# Instability of a 1D material due to Fermi surface nesting

1. Oct 11, 2015

### tom8

Consider the Lindhard response function:
$$\chi(\vec{q})=\int\frac{d\vec{k}}{(2\pi)^d}\frac{f_\vec{k}-f_{\vec{k}+\vec{q}}}{\epsilon_\vec{k}-\epsilon_{\vec{k}+\vec{q}}}$$
where $\vec{q}$ is the wavevector, $\epsilon$ is the free electron energy and $f$ is Fermi-Dirac distribution function. For 1D near $2k_F$, this reduces to:
$$\chi(q)=-e^2n(\epsilon_F)\ln\frac{q+2\vec{k}_F}{q-2\vec{k}_F}$$
where $n(\epsilon_\vec{F})$ is the density of states. Clearly $\chi(\vec{q})$ diverges near $\vec{q}=2\vec{k}_F$.

It is argued (see the picture below) that this divergence is due to Fermi surface nesting, which is represented by the arrows in the picture. What I do not understand is that why, in the 2D case, the arrows are restricted to be horizontal? I can still draw an arrow in any direction since this is a Fermi surface and all points have the same energy and are thus identical...

2. Oct 12, 2015

### DrDu

Yes, but a vector is not one arrow but so to say all possible arrows which are parallel to each other. In 2d you will first integrate over all q with a given direction but different lengths and in a second step over all possible orientations. The first integral will not be as singular as in 1d due to the spherical Fermi surface. The second integration will not change this.

3. Oct 12, 2015

### tom8

So you are saying that the divergence in 1D is more than in 2D per one nesting wavevector. If we will sum over all the possible nesting wave vectors in 2D, then so we do in 1D and it is the same.

But, if we look at the figure, the 1D case has two parallel lines. Anything other than a horizontal wavevector will be larger than $2 k_F$, while in 2D all orientations will still be $2 k_F$, so the argument above does not seem to hold.

4. Oct 12, 2015

### DrDu

No, what I wanted to say was something different. There are no truly 1d materials. Rather what we mean in this context is a material whose Fermi surface consists of two almost parallel planes. You may think of a bunch of almost non interacting truely 1d materials which are hardly interacting.
Then one wavevector of length 2k_F will map each point from one surface to a point on the other.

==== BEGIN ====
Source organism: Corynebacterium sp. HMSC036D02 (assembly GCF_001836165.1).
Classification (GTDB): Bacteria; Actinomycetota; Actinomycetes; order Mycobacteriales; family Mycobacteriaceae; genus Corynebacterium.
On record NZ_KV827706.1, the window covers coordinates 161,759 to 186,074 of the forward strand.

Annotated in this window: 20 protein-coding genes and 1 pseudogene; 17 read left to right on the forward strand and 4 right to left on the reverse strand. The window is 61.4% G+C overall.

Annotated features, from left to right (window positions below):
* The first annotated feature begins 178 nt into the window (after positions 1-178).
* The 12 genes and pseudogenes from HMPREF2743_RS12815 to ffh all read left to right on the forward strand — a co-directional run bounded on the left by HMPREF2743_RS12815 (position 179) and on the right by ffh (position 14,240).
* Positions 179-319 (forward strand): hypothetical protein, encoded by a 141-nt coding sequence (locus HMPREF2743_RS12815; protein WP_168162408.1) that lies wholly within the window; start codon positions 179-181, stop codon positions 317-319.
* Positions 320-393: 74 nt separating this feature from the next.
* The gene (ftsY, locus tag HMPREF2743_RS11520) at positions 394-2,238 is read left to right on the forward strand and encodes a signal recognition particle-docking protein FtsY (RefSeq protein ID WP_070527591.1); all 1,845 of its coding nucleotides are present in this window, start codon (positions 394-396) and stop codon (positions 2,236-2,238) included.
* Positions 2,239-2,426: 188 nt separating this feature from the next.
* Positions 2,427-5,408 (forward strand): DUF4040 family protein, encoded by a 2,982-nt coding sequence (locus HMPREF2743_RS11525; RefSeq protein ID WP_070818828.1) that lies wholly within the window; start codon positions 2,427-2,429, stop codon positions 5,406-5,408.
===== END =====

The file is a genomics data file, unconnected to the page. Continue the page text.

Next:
In a 2 or 3d material, the corresponding Fermi surface will be more or less spherical, so independently of the wavevector, only isolated points will be mapped to isolated points.

5. Oct 12, 2015

### tom8

And how is this different? In 1D I can also say that individual points in one line are mapped to isolated points in the other. Collectively, these points constitute the line. In 2D the same is true. Sorry I can't just get it.

P.S. let's stick to ideal Fermi surface for the moment.

6. Oct 12, 2015

### DrDu

You can't compare apples and pears. So 1d, 2d and 3d, are all actually 3 dimensional objects with the following ideal Fermi-surfaces: 1d=two planes, 2d=a cylinder, 3d=a sphere. Now in the integration over k space, the singularities of de denominator are of codimension 2( a plane) , 1(a line) , 0 (a point).

7. Oct 12, 2015

### tom8

Oh I see. Now I understand your point, but (sorry) isn't the Fermi surface for 1D a line, 2D a circle and 3D a plane, how come now it is a plane for 1D and a cylinder for 2D?

8. Oct 12, 2015

### DrDu

You can always consider a periodic array of non-interacting one dimensional objects to make up a 3d object. This is much more physical than considering a true 1d object. This is also what is implied in your graphics, as they represent the Fermi surface of a 1 d object as a line in a 2d space.

9. Oct 12, 2015

### tom8

I see, thank you!